M.A.: Would you agree to say that the invisible is a new aesthetic category emerging from what new technologies have made possible?

N.M.K.: In many ways, I find that absence is more difficult on the computer, for example, because the digital program tends to fill in blanks, or it will crash. The slick designer culture of the nineties promised an extreme structural surfacing for many things: polished bodies, hyper-real surfaces of buildings. That begs the question: As a civilization in 2004, have we abandoned that peculiar obsession for slickness, or expanded it, through media meddling into politics, etc.  When absence as a narrative strategy finally returns, we may feel More hopeful about our culture in general. it suggests a humanizing and questioning of our alienation, rather than smoothing it over. But when the computer organizes, through capturing devices for instance, a space outside of itself, this new space can be  a mise en scene of absence, provide the visitor with a “palpable” experience of the invisible becoming or not becoming visible… The larger question here actually is: does the computer reveal a space outside or inside its cybernetic game? Does the player of a computer game feel invisible or more present? Is there any way to separate  both feelings at once, while zapping the monsters, or jumping from one level to another? Perhaps the absence in the computer game stands in for both the inside and the outside of an experience, when you feel both invisible and powerful at the same time.
Scripted spaces (in this case, computer spaces) generate narratives about collusion, about pretending to have power, when in fact, you are following rules, losing power. Thus, in a computer game, sitting nowhere as everywhere, to erase the inside from the outside is probably as simple a definition of seduction as we can imagine. The computer is potentially more seductive, more despotic than any technology possible, because it seems so absent, so “virtual,” so interactive and utterly unfeeling, so robotic and so caring. It is an instrument of power that is user friendly, that gives you the illusion that you are in charge. No wonder the game is so popular, as a kind of endless puberty rite.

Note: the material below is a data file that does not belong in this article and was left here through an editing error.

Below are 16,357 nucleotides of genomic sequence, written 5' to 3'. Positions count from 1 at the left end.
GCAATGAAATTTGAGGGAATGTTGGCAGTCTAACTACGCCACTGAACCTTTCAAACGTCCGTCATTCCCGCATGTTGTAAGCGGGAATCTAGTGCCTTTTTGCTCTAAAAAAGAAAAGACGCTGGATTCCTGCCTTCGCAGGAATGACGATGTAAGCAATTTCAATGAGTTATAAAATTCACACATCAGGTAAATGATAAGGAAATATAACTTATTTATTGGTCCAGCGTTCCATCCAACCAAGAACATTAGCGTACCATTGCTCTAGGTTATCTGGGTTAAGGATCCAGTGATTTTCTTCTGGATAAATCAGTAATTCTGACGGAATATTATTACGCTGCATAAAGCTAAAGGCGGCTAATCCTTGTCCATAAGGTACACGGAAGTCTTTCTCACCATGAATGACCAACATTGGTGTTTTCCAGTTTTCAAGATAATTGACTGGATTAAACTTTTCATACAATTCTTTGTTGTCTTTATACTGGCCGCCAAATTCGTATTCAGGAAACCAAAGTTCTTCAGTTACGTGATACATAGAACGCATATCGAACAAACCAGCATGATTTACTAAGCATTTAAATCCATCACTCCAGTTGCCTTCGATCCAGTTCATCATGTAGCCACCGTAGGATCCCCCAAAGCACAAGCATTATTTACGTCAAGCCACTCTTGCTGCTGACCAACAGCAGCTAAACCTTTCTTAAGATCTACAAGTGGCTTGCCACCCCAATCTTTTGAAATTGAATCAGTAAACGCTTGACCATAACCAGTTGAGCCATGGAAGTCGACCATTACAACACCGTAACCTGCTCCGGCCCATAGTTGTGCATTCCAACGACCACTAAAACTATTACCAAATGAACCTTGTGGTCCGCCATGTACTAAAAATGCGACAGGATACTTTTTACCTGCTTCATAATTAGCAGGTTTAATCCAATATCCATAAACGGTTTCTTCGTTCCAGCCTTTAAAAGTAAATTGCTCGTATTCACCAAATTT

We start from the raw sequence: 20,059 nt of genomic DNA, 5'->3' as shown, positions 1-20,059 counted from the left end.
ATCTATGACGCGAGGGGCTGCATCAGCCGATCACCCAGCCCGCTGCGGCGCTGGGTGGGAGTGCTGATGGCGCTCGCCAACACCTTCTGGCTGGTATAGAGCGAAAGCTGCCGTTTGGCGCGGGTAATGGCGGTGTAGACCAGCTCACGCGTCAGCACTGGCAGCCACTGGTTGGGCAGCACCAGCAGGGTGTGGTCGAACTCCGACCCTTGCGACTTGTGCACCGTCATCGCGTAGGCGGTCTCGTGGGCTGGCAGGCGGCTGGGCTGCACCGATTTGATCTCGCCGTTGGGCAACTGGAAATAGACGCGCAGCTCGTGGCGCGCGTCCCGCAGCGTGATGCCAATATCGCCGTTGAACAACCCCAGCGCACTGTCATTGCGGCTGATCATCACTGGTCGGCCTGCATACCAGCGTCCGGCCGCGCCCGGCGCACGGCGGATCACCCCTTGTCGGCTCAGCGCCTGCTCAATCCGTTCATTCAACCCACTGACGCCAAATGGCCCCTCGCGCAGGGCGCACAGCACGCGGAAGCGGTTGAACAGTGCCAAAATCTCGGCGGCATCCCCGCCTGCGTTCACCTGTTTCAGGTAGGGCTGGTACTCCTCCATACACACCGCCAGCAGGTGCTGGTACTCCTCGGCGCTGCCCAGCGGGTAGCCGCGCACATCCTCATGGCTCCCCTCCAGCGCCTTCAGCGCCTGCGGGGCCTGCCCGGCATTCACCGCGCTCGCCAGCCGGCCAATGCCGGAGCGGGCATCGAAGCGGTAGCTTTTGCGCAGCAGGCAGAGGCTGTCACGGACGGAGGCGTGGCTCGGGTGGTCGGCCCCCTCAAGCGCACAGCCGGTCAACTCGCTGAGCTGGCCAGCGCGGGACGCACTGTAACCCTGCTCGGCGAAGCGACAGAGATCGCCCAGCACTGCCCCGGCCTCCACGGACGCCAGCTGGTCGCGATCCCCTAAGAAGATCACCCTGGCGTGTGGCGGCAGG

But for the storyteller, this paradox (outside/inside at once) must be made more naked, brought forward. The point is simply this: does the viewer actually sense these differences, these manipulations? Some say no. I am convinced that the viewer senses all of it, that what makes us human—and inhuman– is repression of these sensory paradoxes. I am convinced that unless our culture develops more powerful ways to reveal these manipulations, we in America certainly will lose the democratic impulse, and perhaps the republic itself. To not realize that you are cheated is a kind of madness; it leads to violent projections. Finally, mass denial leads to despotism, but with good shopping and good cable. In the eighteenth century, the philosophers were obsessed with how religion erased this sense of difference (inside/outside). In America today, the Enlightenment is dissolving. Does Bush know how to spell Enlightenment? One of the instruments replacing the tools of the Enlightenment– to parse outside from inside– is the computer itself. But the computer is neither good nor evil. It is simply the scripted space for new forms of absence. Culture must adapt– in a hurry!—or capitalism will eat itself alive in the US, like a dog eating itself to death, the sheer greed of uncontrolled license. That is the risk, but also the thrill of the cultural challenges facing Americans working on new-media story today. I believe that it is extremely exciting to take a shot at capturing these paradoxes in fresh ways; and I will not assume that new story forms will not appear. They will and they must. It is such a modest part of what needs to be done.

*Norman M. Klein, The Vatican to Vegas : The History of Special Effects, New Press, 2004.

Norman M. Klein is a cultural critic, media historian and novelist. His work concentrates on how consumer spectacle and confused urban planning hide social conditions. He has expanded these interests into two series of books, one on cultural histories of forgetting, another on the history of special effects environments. He has published The History of Forgetting: Los Angeles and the Erasure of Memory, New and Fully Updated Edition in 2008 and The Vatican to Vegas: The History of Special Effects in 2004 and Seven Minutes: The Life and Death of the American Animated Cartoon in 1993. He has also co-organised an exhibition on The Imaginary Twentieth Century that currently runs at the ZKM.

First published in Invisibile | Emanuele Quinz (ed) | Palazzo delle Papesse | Sienna | 2005.

14 March 2009 | admin @ 10:35